"Who the hell are you?"

The voice erupting from the inky darkness behind him was hard and furious, and Clark didn't have to see him to know Gotham's reclusive millionaire was still wearing his disguise, which Clark supposed was fair enough, since they were deep underground in what Clark had privately, and with some amusement, dubbed the "batcave".

He'd had a good look around the cave, and was sure it was the discrete presence of the fourteen cameras monitoring the cavern that had alerted the batman to his presence. It was, after all, still quite early tonight, far too early for the bat to return to its roost.

Clark turned around and leant back against the railing, stretching his hands out either side of him as he eyed the batman for the first time close up. He was curious about the man's disguise, from his location in the sky he'd zeroed in on the outfit closely and found there were some armour deflecting elements in the suit rarely seen in current human technology.

The railing creaked slightly with Clark's weight on it; there was a steep drop to the inky depths far below where he'd watched the batman fly in in some odd looking vehicle and park over the faint lights of the small helipad inside the cave.

"I'll ask you one more time: who the hell are you?"

The batman's heart was elevated: Clark guessed this was anger, not fear.

"Who the hell am I? Um ..." Clark offered a slight smile and stuck out his hand and said deliberately, "I'm Clark, Clark Kent."

The hand was ignored and the batman took a threatening step closer. "Well, Clark. You've got about ten seconds to tell me just how the heck you got in here."

Clark rubbed his chin with the tip of a finger, smiling inwardly. "The same way as you. I flew." He didn't mean to goad, it was the truth after all.

"You flew." The Batman didn't bother glancing around. "Somehow I doubt that. Five seconds. Tell me."

Clark just shook his head, smiling wryly. "You know, your methods leave a lot to be desired. Violence to detain criminals –" Clark tut-tutted just to see the look on the batman's face. "I'll never condone it."

And then he spun away too fast for the human eye to track, shooting up in the air above the batman's head before twisting around and zooming across to the other side of the railing. He hovered over the black void below, enjoying the shock on the man's face which was clearly visible to him through the man's mask.

Clark nodded to himself and offered, "You know I've never been friends with a millionaire before. But I think I could grow to like you, Bruce."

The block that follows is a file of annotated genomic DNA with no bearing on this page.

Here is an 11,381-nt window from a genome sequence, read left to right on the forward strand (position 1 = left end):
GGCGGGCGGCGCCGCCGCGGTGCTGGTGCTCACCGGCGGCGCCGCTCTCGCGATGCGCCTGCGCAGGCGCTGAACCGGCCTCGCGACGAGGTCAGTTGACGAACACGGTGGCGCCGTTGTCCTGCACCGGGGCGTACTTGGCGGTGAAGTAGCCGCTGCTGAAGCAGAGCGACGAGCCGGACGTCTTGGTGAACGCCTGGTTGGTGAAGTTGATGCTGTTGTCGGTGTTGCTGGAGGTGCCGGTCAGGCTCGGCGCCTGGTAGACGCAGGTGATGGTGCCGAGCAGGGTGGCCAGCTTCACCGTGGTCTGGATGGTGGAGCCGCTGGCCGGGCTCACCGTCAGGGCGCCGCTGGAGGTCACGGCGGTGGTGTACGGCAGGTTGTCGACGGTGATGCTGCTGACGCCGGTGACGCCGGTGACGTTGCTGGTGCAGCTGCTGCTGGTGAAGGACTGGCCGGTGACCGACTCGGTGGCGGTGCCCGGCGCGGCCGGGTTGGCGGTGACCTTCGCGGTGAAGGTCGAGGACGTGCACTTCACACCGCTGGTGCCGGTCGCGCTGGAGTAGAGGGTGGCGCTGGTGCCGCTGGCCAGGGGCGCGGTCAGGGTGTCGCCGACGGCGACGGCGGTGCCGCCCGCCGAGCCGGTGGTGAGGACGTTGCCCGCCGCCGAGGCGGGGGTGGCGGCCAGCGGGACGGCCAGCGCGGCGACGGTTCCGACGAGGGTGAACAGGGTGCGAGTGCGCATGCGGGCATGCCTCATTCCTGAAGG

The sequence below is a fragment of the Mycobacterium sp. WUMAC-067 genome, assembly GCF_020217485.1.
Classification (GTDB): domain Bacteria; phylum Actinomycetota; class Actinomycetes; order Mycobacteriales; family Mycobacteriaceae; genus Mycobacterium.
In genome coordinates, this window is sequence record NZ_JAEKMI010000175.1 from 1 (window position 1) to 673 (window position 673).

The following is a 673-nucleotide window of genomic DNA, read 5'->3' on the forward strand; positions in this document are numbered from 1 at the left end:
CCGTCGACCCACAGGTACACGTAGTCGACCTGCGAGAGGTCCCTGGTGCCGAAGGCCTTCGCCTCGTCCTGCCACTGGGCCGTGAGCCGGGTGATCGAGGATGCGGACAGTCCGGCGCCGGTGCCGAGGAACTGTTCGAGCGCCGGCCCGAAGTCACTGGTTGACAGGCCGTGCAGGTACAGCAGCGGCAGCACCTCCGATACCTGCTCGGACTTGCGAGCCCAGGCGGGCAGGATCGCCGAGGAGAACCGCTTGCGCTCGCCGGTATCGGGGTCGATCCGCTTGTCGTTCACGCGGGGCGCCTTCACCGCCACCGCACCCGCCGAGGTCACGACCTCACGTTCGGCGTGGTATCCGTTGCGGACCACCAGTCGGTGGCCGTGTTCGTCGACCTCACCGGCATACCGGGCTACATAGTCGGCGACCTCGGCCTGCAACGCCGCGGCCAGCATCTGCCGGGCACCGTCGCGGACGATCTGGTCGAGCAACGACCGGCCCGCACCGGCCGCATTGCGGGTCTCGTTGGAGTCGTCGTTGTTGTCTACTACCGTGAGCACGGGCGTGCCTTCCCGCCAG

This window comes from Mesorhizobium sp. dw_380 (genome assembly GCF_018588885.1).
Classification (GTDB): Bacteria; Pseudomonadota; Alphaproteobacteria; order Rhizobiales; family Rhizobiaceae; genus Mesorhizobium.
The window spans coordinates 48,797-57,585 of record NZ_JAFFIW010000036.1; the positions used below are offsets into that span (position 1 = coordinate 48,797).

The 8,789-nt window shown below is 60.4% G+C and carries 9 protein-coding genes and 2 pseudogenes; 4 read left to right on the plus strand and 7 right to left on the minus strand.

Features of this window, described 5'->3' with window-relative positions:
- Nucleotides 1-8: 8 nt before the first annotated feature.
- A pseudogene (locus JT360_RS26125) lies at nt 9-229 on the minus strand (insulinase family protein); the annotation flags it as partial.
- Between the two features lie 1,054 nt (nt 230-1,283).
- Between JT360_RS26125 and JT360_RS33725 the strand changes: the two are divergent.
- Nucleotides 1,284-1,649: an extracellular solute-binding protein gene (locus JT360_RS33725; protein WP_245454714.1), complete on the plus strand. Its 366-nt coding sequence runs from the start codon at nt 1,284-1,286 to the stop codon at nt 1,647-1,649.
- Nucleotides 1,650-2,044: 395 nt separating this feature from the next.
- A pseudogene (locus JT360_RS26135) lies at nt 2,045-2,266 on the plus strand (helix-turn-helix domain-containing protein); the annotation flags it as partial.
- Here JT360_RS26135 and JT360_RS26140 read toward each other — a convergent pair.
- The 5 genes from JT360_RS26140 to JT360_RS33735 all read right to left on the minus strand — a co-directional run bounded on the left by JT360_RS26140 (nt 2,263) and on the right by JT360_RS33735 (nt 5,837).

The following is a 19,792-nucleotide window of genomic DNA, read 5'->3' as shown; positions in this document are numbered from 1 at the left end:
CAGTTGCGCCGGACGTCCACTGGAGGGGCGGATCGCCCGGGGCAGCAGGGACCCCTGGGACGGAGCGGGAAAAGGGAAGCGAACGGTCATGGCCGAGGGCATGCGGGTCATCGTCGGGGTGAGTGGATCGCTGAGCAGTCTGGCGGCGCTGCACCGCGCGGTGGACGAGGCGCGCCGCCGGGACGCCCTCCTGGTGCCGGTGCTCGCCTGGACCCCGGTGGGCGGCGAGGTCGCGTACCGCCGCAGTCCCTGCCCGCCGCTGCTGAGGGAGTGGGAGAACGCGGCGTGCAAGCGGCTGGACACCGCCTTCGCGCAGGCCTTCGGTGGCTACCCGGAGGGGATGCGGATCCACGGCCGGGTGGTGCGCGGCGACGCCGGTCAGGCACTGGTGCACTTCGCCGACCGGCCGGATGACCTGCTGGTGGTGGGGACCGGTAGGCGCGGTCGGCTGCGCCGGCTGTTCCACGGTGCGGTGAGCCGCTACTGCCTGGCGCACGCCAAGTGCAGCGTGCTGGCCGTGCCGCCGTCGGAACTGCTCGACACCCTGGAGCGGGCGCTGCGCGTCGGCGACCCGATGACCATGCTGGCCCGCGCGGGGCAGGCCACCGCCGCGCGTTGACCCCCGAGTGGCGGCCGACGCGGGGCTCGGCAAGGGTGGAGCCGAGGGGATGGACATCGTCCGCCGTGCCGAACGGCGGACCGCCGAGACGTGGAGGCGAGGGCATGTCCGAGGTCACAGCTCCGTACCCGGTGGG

Clark waited, but the batman appeared to be at a loss for words. "So, tomorrow night then? I've caught you by surprise, perhaps tomorrow you'll be feeling more hospitable? And that should give you enough time to look up some details about me." He let the amusement he was feeling seep into his tone, and the batman recovered admirably.

"Very well then. I look forward to it, Clark Kent."

Clark took one more look at the man beneath the mask, then he flew off as fast, which was fast enough to be nothing but a dark blur on the batcave's security cameras. Once he was well clear of the cave and any monitoring devices he slowed his speed, but the pressure against his t-shirt had been too great, and the already strained material ripped down one shoulder and partway across his chest. But the inconvenience with his clothing didn't matter and he laughed, exhilarated. Someone would know him.

He stopped his feverish travels, after that. He was ready.

He settled back in America in one of its biggest cities: his physical appearance was mainly Western, it would be where he'd blend in best. He'd chose a cooler climate, somewhere where he could disguise his build in layers of clothes, and wear the suit underneath if he wanted to. He'd checked facebook and made sure none of his school or uni friends lived there. They didn't and so the city became his new home: Metropolis.

He had an apartment now. He smoothed down the unearthly material of the red and blue suit which was hovering safely in its own dimension in the back of his wardrobe. He'd make friends in this city, but he'd have to keep them at arm's length because he'd have a secret to keep soon from the world. The life that had chosen him wouldn't leave time for him to give himself individually: he'd belong to the world. He would never love, truly, deeply and completely, and be loved in return.

He said "yes" when Perry White called.

Jimmy Olsen was eager to be friends, and wanted to please.

But within a week, all his carefully reasoned plans spiralled completely down the drain: happiness and agony, her name was Lois Lane.





A/N: Hope you liked it, reviews are welcomed. I've marked it complete as it can stand alone as is, but I can probably expand it if you're interested – feel free to hassle me. This is my first foray into this fandom and I'm not sure if many people are reading Superman fic at present. Hopefully there will be a fic explosion when the new movie comes out!